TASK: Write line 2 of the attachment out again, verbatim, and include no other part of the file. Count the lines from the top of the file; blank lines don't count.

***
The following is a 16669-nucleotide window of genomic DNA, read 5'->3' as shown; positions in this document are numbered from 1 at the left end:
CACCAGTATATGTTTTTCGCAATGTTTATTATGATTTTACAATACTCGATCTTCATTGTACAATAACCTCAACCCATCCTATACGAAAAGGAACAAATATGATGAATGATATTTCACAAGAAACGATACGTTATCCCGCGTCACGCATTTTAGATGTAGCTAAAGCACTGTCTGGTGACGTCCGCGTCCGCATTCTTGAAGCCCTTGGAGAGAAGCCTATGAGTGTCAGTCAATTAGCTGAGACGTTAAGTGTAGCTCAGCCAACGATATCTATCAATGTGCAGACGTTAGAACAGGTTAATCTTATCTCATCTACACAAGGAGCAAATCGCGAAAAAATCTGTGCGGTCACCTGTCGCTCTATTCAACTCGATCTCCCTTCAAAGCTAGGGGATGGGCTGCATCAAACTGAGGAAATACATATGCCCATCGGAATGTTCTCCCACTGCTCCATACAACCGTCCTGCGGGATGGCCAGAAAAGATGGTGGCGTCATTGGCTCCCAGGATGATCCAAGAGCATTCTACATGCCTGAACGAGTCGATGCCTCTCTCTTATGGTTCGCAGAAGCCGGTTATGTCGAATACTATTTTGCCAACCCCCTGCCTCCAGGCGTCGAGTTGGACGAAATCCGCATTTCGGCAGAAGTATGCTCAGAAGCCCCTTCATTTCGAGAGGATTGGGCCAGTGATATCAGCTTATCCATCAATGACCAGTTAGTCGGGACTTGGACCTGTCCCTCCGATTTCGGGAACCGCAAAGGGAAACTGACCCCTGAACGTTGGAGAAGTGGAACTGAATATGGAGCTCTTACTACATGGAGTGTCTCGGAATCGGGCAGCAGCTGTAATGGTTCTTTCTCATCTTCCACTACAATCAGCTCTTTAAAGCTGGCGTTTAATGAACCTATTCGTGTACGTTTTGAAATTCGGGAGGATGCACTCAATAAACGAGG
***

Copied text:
CACCAGTATATGTTTTTCGCAATGTTTATTATGATTTTACAATACTCGATCTTCATTGTACAATAACCTCAACCCATCCTATACGAAAAGGAACAAATATGATGAATGATATTTCACAAGAAACGATACGTTATCCCGCGTCACGCATTTTAGATGTAGCTAAAGCACTGTCTGGTGACGTCCGCGTCCGCATTCTTGAAGCCCTTGGAGAGAAGCCTATGAGTGTCAGTCAATTAGCTGAGACGTTAAGTGTAGCTCAGCCAACGATATCTATCAATGTGCAGACGTTAGAACAGGTTAATCTTATCTCATCTACACAAGGAGCAAATCGCGAAAAAATCTGTGCGGTCACCTGTCGCTCTATTCAACTCGATCTCCCTTCAAAGCTAGGGGATGGGCTGCATCAAACTGAGGAAATACATATGCCCATCGGAATGTTCTCCCACTGCTCCATACAACCGTCCTGCGGGATGGCCAGAAAAGATGGTGGCGTCATTGGCTCCCAGGATGATCCAAGAGCATTCTACATGCCTGAACGAGTCGATGCCTCTCTCTTATGGTTCGCAGAAGCCGGTTATGTCGAATACTATTTTGCCAACCCCCTGCCTCCAGGCGTCGAGTTGGACGAAATCCGCATTTCGGCAGAAGTATGCTCAGAAGCCCCTTCATTTCGAGAGGATTGGGCCAGTGATATCAGCTTATCCATCAATGACCAGTTAGTCGGGACTTGGACCTGTCCCTCCGATTTCGGGAACCGCAAAGGGAAACTGACCCCTGAACGTTGGAGAAGTGGAACTGAATATGGAGCTCTTACTACATGGAGTGTCTCGGAATCGGGCAGCAGCTGTAATGGTTCTTTCTCATCTTCCACTACAATCAGCTCTTTAAAGCTGGCGTTTAATGAACCTATTCGTGTACGTTTTGAAATTCGGGAGGATGCACTCAATAAACGAGG